After my cancer came back, I spent many hours in the lobby of the cancer center. On one of the first days back, I heard someone ring the bell. And all I could think is how long my path would be before I would ring it. It would be two months of surgeries, four months of chemotherapy followed by six weeks of daily radiation. All in all, it will be almost one year when I consider this over from when I found the lump.
And there is no guarantees it’s over. After a double mastectomy I felt falsely invincible from cancer. Although there was no bell for me to ring. In my mind I rang it loud and clear - never having to deal with breast cancer again. Never say never.
I’m not ringing it because too many people don’t get the chance to ring the bell.
● People like my uncle Mike who had Glioblastoma (brain cancer) and who forgot the name of my grandfather while leading his burial service. Mike’s funeral was less than a year later. He had just retired from the ministry and simply wanted to ride bikes with my Aunt Myrna in their days ahead.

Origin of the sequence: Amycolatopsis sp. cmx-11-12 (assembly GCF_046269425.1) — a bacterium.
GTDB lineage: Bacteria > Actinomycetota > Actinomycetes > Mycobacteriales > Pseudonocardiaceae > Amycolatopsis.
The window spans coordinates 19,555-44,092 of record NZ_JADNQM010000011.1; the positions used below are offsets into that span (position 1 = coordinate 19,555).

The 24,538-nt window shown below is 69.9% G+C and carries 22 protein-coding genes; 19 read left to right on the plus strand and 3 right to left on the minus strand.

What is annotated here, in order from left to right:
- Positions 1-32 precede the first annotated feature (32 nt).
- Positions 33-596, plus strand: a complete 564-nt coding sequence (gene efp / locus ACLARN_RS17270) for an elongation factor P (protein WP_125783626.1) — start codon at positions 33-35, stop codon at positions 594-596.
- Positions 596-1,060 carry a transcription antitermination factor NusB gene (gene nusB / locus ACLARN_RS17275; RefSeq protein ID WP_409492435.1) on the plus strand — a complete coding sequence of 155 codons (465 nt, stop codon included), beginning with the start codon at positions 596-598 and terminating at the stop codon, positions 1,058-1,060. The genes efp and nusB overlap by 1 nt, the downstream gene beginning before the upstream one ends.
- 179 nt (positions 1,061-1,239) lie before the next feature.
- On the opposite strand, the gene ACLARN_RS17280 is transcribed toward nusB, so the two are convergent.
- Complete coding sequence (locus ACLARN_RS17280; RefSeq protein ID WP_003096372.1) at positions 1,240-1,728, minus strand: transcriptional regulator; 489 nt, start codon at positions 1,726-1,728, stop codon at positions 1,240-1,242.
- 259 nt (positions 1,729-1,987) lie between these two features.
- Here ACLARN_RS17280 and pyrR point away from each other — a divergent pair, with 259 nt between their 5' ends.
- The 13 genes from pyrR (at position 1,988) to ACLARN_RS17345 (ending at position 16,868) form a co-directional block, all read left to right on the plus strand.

● People like my own mom. How I wish I had a mom right now. I hope I can be a mom for a long time. That’s why I’m doing all of this treatment.
● People who are just now at the beginning of their cancer journey.
I wait in a little area each day before my radiation treatment. A few days ago I met Connie there. She also had Glioblastoma. I complimented her on her hair and then I pulled my wig out of my purse and showed it off. She said I looked so healthy and had such a great wig. I asked her about her treatment plan, and she said, “First I had su, sur, S, U, R …” and I said, “Surgery?” and she said yes. She also said not being able to find words was a symptom of her brain cancer. I said chemo can have a similar effect. I said, “I think it’s called aphasia?” She agreed and we laughed at two women trying to find the medical word for not being able to find the word. At the end, she stood up and said, “It was great marrying you today… –I can’t believe I said marrying! I meant meeting!” And I laughed with her and said, “It was great marrying you today too!” and off I went to have radiation.
While I’m not ringing the bell, I respect others right to do so. Like cancer treatment, everyone’s path is different. Everyone processes information differently, and everyone chooses their treatment based on what’s most important to them.
God speed to all of you.